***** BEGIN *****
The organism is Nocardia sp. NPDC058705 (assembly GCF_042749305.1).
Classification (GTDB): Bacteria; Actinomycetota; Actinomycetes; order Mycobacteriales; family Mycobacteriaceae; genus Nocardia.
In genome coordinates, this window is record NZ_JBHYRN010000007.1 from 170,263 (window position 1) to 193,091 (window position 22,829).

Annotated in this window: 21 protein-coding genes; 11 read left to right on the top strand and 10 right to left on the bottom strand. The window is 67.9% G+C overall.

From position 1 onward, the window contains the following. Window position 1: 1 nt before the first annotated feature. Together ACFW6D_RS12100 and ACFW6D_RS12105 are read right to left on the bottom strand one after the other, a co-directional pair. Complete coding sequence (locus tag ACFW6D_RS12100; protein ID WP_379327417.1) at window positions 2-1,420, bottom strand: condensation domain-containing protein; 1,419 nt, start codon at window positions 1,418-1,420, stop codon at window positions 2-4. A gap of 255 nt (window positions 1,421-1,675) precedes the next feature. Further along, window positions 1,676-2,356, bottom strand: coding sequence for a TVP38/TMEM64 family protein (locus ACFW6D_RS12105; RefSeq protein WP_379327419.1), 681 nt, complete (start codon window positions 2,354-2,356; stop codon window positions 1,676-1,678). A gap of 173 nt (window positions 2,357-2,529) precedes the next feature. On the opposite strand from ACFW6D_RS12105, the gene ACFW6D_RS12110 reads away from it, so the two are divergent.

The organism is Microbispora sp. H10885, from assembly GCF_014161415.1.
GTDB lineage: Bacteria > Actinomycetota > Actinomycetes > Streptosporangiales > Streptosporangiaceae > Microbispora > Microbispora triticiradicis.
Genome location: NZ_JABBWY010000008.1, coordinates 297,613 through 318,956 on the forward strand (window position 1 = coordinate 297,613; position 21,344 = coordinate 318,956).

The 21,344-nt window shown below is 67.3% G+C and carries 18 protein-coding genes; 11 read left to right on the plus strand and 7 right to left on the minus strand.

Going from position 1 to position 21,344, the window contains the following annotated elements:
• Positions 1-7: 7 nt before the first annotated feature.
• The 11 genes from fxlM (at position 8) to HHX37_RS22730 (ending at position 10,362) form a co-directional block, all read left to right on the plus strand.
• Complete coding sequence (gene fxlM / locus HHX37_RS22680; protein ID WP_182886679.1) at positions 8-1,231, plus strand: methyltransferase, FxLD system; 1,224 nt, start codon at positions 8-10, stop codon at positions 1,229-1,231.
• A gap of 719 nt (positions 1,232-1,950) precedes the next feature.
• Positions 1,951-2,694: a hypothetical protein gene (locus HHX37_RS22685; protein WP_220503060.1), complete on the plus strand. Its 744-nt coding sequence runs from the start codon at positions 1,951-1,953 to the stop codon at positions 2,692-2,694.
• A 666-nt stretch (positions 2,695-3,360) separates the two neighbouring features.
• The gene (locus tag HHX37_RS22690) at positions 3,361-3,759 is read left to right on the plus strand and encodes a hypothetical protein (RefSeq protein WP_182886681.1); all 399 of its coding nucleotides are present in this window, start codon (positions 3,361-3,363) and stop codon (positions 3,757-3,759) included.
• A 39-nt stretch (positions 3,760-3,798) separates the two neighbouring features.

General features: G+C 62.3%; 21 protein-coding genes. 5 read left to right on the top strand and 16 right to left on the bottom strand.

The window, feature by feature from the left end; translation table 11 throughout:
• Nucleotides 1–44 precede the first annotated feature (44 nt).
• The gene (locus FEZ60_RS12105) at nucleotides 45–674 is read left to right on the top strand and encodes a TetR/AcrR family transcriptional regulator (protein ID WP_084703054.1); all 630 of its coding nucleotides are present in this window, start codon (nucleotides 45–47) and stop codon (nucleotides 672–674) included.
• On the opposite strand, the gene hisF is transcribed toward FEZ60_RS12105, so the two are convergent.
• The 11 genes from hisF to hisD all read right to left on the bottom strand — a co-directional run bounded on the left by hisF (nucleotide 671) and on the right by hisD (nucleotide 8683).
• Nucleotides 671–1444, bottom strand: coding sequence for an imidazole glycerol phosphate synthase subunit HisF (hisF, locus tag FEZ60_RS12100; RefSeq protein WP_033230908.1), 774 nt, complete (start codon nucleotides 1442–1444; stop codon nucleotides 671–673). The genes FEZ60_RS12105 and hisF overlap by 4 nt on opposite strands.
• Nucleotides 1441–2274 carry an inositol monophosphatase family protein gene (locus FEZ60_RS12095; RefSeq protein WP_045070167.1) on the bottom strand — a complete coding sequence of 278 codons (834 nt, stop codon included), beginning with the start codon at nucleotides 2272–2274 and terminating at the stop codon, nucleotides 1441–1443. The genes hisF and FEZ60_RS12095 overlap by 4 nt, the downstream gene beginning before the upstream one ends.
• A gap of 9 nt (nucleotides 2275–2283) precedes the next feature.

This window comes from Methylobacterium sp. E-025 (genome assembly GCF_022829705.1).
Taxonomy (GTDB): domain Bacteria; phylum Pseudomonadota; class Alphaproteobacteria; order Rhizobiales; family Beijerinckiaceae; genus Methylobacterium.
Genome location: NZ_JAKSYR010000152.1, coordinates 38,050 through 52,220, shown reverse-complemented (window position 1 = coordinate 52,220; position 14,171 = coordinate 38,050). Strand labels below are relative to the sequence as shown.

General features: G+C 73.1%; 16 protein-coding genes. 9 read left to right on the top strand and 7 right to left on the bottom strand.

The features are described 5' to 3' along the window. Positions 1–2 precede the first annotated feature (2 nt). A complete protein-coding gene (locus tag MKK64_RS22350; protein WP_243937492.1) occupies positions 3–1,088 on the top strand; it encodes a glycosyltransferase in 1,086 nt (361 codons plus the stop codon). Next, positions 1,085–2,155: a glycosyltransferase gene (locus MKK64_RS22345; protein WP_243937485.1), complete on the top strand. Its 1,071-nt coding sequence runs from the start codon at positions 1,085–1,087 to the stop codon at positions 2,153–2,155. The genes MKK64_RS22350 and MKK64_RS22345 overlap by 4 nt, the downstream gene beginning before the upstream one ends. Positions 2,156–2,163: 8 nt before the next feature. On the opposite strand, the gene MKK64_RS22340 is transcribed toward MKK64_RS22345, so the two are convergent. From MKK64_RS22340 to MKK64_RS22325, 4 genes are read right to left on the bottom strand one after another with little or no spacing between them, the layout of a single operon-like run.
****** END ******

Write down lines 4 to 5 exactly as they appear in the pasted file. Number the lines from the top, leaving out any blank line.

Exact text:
Annotated in this window: 21 protein-coding genes; 11 read left to right on the top strand and 10 right to left on the bottom strand. The window is 67.9% G+C overall.

From position 1 onward, the window contains the following. Window position 1: 1 nt before the first annotated feature. Together ACFW6D_RS12100 and ACFW6D_RS12105 are read right to left on the bottom strand one after the other, a co-directional pair. Complete coding sequence (locus tag ACFW6D_RS12100; protein ID WP_379327417.1) at window positions 2-1,420, bottom strand: condensation domain-containing protein; 1,419 nt, start codon at window positions 1,418-1,420, stop codon at window positions 2-4. A gap of 255 nt (window positions 1,421-1,675) precedes the next feature. Further along, window positions 1,676-2,356, bottom strand: coding sequence for a TVP38/TMEM64 family protein (locus ACFW6D_RS12105; RefSeq protein WP_379327419.1), 681 nt, complete (start codon window positions 2,354-2,356; stop codon window positions 1,676-1,678). A gap of 173 nt (window positions 2,357-2,529) precedes the next feature. On the opposite strand from ACFW6D_RS12105, the gene ACFW6D_RS12110 reads away from it, so the two are divergent.